The Movie Waffler New Release Review - Jeune & Jolie | The Movie Waffler

New Release Review - Jeune & Jolie

A teen enters the world of prostitution following the loss of her virginity.

Directed by: Francois Ozon
Starring: Marine Vacth, Géraldine Pailhas, Frédéric Pierrot, Charlotte Rampling

While summering in the South of France with her family, 17 year old Isabelle (Vacth) loses her virginity to a holidaying German boy. Finding the experience much more mundane than she had led herself to believe it would be, Isabelle decides to become a high class prostitute upon her return to Paris in the Autumn. Advertising on an escort's website, she begins to meet clients, most of whom are advanced in their years, in a variety of locations ranging from expensive hotels to underground car parks. When one client dies during sex, Isabelle flees but is soon tracked down by the police and her secret life is exposed to her parents.
Hollywood has come in for much criticism over the past year for its adoption of comic book storytelling techniques. Genres as disparate as horror (Carrie) and the western (The Lone Ranger) have looked to the superhero origin archetype in an attempt to cash in on the current craze for DC and Marvel adaptations. It's no surprise that Hollywood should look for the most unoriginal way to cash in on the cultural zeitgeist but this trend has recently cropped up in the once fiercely independent world of French film. The controversial Palme d'or winner Blue is the Warmest Colour is no less than an adaptation of a comic book, or a "bandes dessinées" as the French would have it. Now Francois Ozon, the most iconic of the current crop of Gallic auteurs, looks to the world of comic books for Jeune & Jolie, a prostitution tale essayed in the manner of a superhero origin story.
In its narrative structure, Ozon's film is practically a remake of Sam Raimi's Spiderman. The loss of Isabelle's virginity, shot to resemble an out of body experience, is her "bitten by a radioactive spider" moment. Here she discovers her new power, the power to entice men. Like any superhero, Isabelle needs a costume and so adopts the classic "city secretary just finished a day at the office" look so popular with the more discerning working girls. Super powers, of course, need to be refined and so Isabelle has a few bad experiences before grasping the er... ins and outs of being a wonder-hooker. After finding herself ripped off by a nasty Arab type, she decides to stick to nice middle class, opera loving, elderly French gents. This leads to her "death of Uncle Ben" moment, when her favorite client suffers a fatal coronary during sex. Ozon even includes a Mary Jane in the form of a boy from high school who Isabelle sleeps with once. The poor schmuck is deeply hurt when she informs him of her inability to take their fumblings any further. Relationships between superheroes and mortals rarely work out, you see.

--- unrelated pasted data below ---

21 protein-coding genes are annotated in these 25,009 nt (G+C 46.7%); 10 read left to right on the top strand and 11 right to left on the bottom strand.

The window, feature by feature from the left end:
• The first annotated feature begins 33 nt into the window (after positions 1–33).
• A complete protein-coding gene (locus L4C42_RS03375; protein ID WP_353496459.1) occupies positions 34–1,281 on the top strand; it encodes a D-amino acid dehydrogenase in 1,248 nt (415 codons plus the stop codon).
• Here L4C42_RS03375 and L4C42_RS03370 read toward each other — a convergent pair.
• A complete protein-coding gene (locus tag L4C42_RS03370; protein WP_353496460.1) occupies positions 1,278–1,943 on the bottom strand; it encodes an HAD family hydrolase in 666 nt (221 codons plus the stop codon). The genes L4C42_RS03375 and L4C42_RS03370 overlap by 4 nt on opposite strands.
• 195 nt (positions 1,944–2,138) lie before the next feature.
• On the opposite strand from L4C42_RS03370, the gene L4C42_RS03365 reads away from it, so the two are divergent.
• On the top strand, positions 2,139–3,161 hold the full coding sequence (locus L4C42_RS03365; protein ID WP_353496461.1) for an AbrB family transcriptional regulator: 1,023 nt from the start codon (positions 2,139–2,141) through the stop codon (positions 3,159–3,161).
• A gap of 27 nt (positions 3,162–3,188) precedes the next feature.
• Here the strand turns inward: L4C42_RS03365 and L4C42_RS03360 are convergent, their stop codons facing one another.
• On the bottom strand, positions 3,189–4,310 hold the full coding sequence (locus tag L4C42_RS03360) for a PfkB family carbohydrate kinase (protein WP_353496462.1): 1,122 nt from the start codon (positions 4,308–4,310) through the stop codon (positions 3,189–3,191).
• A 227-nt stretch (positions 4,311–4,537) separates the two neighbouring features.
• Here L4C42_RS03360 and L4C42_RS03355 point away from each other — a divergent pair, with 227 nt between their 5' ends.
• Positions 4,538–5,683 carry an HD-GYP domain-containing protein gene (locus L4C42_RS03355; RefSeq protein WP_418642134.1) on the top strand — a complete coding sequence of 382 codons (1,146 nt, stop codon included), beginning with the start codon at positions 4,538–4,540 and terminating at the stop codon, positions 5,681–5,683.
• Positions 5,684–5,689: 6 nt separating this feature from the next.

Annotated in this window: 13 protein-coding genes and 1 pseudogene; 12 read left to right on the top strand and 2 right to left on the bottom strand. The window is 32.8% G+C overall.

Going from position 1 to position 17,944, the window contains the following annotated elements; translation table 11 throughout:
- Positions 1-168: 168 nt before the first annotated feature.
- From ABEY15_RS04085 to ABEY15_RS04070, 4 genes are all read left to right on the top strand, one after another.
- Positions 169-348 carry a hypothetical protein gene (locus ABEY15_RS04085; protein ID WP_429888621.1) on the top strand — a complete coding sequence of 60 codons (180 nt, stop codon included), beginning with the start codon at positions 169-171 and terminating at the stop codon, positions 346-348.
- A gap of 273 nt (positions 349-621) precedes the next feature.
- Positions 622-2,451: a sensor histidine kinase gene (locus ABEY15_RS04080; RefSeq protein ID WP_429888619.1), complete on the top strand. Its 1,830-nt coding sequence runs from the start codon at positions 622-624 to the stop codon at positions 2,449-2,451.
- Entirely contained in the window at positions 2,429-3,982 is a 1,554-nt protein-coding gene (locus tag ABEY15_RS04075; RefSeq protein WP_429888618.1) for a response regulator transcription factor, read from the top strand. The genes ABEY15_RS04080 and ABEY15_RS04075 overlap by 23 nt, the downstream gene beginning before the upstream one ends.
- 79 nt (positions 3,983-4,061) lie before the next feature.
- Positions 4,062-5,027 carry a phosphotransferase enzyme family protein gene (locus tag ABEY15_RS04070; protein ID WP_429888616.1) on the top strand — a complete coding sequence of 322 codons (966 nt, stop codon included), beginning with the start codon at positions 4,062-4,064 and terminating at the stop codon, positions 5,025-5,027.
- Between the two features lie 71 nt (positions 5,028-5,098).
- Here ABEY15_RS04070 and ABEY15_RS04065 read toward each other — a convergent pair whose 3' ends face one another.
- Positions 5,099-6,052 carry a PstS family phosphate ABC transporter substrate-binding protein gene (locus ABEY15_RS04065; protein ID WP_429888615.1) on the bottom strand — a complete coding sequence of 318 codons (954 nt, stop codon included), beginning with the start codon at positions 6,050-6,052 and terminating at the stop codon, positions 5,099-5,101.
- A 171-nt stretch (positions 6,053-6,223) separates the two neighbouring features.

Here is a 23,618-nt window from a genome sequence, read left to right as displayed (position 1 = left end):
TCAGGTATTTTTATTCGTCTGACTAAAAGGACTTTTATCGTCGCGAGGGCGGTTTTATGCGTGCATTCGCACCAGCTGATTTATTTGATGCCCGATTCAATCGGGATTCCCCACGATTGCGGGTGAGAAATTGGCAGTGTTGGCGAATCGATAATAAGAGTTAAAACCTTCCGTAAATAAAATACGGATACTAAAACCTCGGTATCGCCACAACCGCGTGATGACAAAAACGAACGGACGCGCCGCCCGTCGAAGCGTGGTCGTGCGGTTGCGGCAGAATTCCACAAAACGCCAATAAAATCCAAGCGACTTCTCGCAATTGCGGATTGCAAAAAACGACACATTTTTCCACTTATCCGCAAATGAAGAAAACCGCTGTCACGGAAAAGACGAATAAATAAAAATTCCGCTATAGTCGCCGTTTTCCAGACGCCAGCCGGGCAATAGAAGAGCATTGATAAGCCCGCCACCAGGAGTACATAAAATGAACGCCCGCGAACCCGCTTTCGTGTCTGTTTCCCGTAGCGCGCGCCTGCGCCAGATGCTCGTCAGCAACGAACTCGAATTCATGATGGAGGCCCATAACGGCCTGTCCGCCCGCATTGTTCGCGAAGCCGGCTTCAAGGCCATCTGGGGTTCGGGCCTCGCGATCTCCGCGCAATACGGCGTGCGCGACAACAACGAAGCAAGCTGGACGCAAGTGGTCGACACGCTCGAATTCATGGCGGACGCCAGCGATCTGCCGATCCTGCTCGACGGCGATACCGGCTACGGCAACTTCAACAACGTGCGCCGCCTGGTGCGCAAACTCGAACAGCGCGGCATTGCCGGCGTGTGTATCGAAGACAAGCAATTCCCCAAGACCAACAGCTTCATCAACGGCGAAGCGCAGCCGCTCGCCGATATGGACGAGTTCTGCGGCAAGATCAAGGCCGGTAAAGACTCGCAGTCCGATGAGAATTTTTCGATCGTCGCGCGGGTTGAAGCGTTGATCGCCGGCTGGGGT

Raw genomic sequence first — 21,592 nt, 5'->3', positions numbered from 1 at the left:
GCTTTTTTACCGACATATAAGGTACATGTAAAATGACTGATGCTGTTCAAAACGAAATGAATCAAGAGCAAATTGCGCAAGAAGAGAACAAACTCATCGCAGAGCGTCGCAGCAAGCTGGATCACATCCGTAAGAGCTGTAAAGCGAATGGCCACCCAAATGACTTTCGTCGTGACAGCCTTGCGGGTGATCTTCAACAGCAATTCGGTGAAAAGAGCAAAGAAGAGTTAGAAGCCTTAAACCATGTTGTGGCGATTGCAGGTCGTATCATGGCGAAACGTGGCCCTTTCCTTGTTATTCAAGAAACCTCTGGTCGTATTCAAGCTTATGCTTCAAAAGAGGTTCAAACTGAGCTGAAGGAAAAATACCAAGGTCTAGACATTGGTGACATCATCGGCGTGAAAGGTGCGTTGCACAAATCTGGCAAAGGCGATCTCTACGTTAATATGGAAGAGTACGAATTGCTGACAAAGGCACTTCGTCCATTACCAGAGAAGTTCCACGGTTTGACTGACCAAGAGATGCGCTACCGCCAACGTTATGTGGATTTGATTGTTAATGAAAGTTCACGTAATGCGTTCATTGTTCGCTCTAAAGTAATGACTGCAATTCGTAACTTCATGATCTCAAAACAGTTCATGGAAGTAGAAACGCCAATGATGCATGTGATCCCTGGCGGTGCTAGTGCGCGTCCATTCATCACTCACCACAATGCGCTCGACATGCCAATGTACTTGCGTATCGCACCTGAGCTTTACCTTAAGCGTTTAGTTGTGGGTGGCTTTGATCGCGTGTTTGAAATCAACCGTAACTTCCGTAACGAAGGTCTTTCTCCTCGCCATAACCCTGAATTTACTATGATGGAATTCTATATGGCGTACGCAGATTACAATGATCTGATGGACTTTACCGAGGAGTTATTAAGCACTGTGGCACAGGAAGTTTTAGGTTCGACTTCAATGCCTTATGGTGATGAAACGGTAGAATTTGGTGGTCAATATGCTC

Jeune & Jolie is every bit as ridiculous as its premise would have you believe. None of its characters behave in a remotely believable manner and if prostitution was as pleasant as it seems here, we'd all be on the game. The lyrics of the Francoise Hardy chansons and the text of Rimbaud's "Romance", employed here like a lawyer citing a legal precedent, are so on-the-nose they'll have you cringing in your seat. Having said all that, however, the undeniable skill and artistry of Ozon (a visual reference to Murnau's Nosferatu is one of the most striking shots of the year) elevates it above similar Gallic softcore dross like Elles or Nathalie and Vacth gives a compelling dead-eyed performance, much like Emily Browning in last year's superior Sleeping Beauty, or Isabelle Adjani in any film she's ever appeared in.
Ozon churns movies out a rate matched only by Woody Allen; it's but six months since he gave us the excellent In the House. There's a thin line between proliferation and profligacy though, and Ozon would do well to take more of a breather between projects if he's to avoid making films this vacuous.

Eric Hillis